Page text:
Indian Rupee Strengthens As Currency Tries to Rally in 2H20

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The Indian rupee is strengthening midweek as the emerging market currency tries to rally in the second half of 2020 on a weakening US dollar and confidence in the broader financial market. The coronavirus public health crisis continues to inflict pain on the South Asian economy, with no respite in sight. Although some analysts have turned bearish on the rupee, the currency might find support over the next few months on a depreciating greenback. But what about the economic data?

The IHS Markit manufacturing purchasing managers’ index (PMI) slipped to 46.0 in July, down from 47.2 in June – anything below 50 indicates a contraction. The market had penciled in a reading of 47.8. This is the fourth consecutive month of a decline in factory activity, driven mainly on falling output, demand, new orders, and export sales. Business confidence has improved to a five-month high.

The IHS Markit services PMI came in at 34.2 last month, slightly better than the 33.7 in the previous month. The median estimate was 38.8. This was the third straight month of improvement, but there were still steep drops in new orders, production, exports, and output charges. Service companies maintain a sour outlook on the economy, primarily due to continued lockdown measures and a severe economic downturn.

On Thursday, the Reserve Bank of India (RBI) is expected to slash interest rates by 25 basis points to 3.75% at its August policy meeting. The central bank’s interest rates have come down from a little more than 6% at the start of 2020.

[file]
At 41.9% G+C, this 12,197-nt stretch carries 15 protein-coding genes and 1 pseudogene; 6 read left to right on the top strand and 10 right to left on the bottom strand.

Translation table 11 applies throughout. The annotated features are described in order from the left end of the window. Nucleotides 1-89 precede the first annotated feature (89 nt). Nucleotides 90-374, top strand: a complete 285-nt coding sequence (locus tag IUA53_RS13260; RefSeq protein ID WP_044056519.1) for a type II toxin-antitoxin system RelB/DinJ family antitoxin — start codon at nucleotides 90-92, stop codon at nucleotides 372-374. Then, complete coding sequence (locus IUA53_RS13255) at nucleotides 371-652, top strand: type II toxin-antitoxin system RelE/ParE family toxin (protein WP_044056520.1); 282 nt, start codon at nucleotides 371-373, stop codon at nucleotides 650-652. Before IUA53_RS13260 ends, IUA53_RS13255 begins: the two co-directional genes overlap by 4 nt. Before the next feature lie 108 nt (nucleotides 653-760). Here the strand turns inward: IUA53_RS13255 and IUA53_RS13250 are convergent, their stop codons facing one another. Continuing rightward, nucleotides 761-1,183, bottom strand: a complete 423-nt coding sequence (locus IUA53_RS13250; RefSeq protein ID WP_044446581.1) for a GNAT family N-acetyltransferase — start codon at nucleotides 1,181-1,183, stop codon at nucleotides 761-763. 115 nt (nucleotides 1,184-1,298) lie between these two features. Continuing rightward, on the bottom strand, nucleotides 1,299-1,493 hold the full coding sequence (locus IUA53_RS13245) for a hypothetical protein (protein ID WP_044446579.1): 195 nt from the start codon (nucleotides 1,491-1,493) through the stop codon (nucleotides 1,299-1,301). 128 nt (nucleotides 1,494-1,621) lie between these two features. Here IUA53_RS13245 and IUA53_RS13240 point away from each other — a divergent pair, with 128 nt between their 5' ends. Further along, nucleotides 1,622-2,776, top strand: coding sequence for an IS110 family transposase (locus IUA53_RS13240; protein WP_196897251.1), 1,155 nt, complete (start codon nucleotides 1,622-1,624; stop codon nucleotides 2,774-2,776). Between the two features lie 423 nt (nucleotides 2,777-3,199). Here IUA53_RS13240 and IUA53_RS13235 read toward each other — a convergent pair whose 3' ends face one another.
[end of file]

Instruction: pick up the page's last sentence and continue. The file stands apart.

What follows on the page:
With the US dollar slumping in recent months, investors are bullish on emerging market economies and currencies. Since there is ample liquidity in global financial markets, there is greater risk tolerance. This was evident in the jump in net inflows in Indian equities. Despite the currency’s appreciation, analysts fear that it could threaten the nation’s competitive status in international trade.

At the same time, the US Treasury Department will soon be releasing its list of currency manipulators. Because the rupee has strengthened since hitting record lows against the greenback, it is unlikely to be added. Foreign reserves have accelerated to an all-time high of about $518 billion in July, up from $506.8 billion in June.

It should be noted that as the US Dollar Index, which gauges the buck against a basket of currencies, fell 6% since peaking at 103.00, the rupee has also risen 1%.

On the COVID-19 front, the situation is still devastating in India. The country has 1.91 million confirmed cases, with a death toll of about 40,000.

The USD/INR currency pair slipped 0.31% to 74.7976, from an opening of 75.0329, at 17:15 GMT on Wednesday. The EUR/INR climbed 0.31% to 88.85, from an opening of 88.57.

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